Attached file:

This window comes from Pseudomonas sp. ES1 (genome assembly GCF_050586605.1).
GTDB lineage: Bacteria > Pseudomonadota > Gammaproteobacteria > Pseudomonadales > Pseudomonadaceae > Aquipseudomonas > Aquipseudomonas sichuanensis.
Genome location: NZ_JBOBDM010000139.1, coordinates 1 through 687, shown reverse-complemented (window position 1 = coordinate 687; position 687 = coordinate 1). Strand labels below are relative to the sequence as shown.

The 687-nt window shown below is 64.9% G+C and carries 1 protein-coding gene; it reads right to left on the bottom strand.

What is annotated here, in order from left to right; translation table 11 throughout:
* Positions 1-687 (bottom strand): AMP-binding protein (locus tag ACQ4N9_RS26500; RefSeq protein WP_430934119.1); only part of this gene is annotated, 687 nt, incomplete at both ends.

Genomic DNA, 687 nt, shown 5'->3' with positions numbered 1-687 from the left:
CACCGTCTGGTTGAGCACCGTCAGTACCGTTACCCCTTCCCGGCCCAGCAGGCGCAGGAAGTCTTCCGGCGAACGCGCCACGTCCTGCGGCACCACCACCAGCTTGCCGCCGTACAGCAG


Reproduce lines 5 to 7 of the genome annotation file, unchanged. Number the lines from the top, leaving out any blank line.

What is annotated here, in order from left to right; translation table 11 throughout:
* Positions 1-687 (bottom strand): AMP-binding protein (locus tag ACQ4N9_RS26500; RefSeq protein WP_430934119.1); only part of this gene is annotated, 687 nt, incomplete at both ends.

Genomic DNA, 687 nt, shown 5'->3' with positions numbered 1-687 from the left: